It seems that the run up to Christmas entitles folk to, frankly lose their damn minds. We are all painfully aware of the mantra “think of The Children™”, but never more so has it been apparent that the crusade against smoking and vaping has never really been about health.
A lawmaker from Louisville is hoping a tax would discourage Kentucky residents from using electronic cigarettes.
Hoping a tax would discourage residents, in other words a sin tax. You nasty, horrible peasants are doing something I don’t like, so you’re gonna have to pay extra for the privilege. Holier than thou, stick-up-the-ass politicians.
State Rep. Larry Clark, a Democrat, has proposed a bill that would tax e-cigarette equipment as well as liquid nicotine
This obtuse moron has decided to not only tax the e-liquid, but the hardware too. So that would include any component used such as the spools of wire I have sitting on my desk for re-coiling my Kayfun. But, that same wire is also used for other applications. This could get messy pretty quickly. What about those lovely 18650 cells used in most devices? Are they going to be taxed the same way if used in say, a laptop battery pack? Of course not. I could go on, but I won’t as it is pretty clear that this pathetic attempt is nothing but a money grab.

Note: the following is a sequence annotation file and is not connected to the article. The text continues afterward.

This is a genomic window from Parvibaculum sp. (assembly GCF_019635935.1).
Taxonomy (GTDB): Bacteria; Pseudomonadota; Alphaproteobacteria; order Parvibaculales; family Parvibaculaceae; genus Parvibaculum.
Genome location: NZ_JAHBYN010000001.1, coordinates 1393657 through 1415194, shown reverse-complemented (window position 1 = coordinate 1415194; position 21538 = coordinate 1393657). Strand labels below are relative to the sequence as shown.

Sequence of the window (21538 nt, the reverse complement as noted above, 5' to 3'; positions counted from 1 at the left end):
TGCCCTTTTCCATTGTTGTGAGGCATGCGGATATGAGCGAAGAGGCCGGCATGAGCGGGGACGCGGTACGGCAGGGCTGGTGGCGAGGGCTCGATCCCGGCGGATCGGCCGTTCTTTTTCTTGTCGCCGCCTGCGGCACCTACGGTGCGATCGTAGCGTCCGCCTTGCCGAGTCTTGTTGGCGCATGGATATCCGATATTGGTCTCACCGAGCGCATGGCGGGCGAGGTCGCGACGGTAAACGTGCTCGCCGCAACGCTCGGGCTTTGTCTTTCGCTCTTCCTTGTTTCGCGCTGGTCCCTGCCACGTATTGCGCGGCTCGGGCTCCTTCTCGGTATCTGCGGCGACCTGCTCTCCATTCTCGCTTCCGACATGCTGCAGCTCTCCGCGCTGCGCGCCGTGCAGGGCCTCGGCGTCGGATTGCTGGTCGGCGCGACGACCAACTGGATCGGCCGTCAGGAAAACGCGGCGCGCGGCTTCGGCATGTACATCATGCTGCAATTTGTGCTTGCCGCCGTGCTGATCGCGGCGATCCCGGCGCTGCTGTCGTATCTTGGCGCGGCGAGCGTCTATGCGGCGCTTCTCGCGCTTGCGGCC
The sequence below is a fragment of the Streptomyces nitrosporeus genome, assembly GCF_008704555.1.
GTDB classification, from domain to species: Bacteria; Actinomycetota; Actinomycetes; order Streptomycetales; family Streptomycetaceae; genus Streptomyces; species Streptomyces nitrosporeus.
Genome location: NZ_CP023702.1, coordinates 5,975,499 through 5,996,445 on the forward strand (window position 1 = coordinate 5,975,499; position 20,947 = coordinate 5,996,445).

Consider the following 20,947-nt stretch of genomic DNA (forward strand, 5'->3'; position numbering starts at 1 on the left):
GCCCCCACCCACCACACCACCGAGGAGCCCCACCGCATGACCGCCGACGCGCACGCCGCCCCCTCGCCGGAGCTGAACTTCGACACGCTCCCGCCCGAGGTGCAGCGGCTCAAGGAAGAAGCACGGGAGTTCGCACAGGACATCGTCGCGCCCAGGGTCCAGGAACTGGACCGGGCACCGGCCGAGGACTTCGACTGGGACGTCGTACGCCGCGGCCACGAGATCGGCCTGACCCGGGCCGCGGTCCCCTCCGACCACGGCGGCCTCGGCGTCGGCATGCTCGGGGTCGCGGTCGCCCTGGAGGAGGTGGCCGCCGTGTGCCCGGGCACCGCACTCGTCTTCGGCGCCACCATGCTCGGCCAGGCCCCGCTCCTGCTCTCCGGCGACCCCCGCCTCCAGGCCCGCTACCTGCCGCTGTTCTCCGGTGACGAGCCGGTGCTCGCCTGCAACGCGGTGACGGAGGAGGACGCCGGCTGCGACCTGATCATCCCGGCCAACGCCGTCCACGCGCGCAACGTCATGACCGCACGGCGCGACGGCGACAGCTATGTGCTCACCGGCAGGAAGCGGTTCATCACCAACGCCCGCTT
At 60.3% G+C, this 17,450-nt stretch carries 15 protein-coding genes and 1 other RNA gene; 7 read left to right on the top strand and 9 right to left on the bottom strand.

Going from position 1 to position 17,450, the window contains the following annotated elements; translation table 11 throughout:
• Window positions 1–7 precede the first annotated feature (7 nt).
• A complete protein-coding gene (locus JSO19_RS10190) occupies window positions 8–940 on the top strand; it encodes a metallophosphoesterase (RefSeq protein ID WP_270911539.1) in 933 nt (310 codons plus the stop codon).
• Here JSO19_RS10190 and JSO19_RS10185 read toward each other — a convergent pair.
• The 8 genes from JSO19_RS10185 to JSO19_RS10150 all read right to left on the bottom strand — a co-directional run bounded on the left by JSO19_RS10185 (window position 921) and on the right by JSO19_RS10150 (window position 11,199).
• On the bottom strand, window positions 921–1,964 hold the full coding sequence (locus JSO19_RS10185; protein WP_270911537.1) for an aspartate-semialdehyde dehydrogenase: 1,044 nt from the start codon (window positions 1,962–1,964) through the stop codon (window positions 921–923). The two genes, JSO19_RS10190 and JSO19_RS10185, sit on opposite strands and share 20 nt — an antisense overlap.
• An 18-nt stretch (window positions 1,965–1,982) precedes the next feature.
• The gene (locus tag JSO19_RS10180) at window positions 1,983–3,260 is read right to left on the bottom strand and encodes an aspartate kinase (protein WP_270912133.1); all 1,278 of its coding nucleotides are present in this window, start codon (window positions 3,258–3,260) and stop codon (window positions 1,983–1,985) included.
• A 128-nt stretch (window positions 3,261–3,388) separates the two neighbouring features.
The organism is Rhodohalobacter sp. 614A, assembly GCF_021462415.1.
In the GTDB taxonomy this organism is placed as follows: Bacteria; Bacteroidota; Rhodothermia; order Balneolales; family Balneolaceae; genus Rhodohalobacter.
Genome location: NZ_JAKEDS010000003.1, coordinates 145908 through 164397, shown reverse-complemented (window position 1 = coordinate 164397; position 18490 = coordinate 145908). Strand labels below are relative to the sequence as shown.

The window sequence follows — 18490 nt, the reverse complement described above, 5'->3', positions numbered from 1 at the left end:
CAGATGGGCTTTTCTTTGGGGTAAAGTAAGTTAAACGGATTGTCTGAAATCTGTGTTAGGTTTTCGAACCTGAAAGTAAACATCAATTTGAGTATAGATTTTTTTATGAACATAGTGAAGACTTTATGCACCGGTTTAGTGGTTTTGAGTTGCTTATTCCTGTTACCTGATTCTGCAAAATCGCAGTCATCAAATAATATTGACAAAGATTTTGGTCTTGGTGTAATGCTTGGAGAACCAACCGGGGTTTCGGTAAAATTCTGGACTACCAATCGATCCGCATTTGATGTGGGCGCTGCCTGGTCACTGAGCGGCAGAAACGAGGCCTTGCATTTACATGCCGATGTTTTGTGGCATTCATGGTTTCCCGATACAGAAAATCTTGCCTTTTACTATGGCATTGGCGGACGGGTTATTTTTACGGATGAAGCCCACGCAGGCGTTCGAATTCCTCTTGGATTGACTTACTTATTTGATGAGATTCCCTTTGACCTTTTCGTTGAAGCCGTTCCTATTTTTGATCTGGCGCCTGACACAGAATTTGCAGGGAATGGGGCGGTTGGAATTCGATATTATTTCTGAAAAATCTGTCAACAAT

Clark’s bill calls for taxing equipment at 15 percent of the wholesale cost, which would generate up to $8 million per year for the state.
There it is. In black and white. The tax at 15% would generate up to $8 million per year for the state. No it won’t. Not even close. This imposition of a tax on the devices, components and liquids will simply drive US vapers to look outside of the state for their gear. Sales in-state will plummet. Any brick & mortar stores in-state will be forced to close thereby denying the state any commercial revenue from leases. Store owners will likely lose a large sum of cash, no doubt some re-mortgaged their homes to start-up. Employees will lose their jobs and subsequently their income along with any medical benefits.
This tax will not only affect those seeking to switch to an alternative to smoking by preventing them from walking into a B&M to try stuff out, it’ll affect the families of the employees and owners. That in itself is a major impact. If each of the states imposed a similar taxation level this wouldn’t be a huge issue as there wouldn’t be folks in-state looking for the kit out-of-state.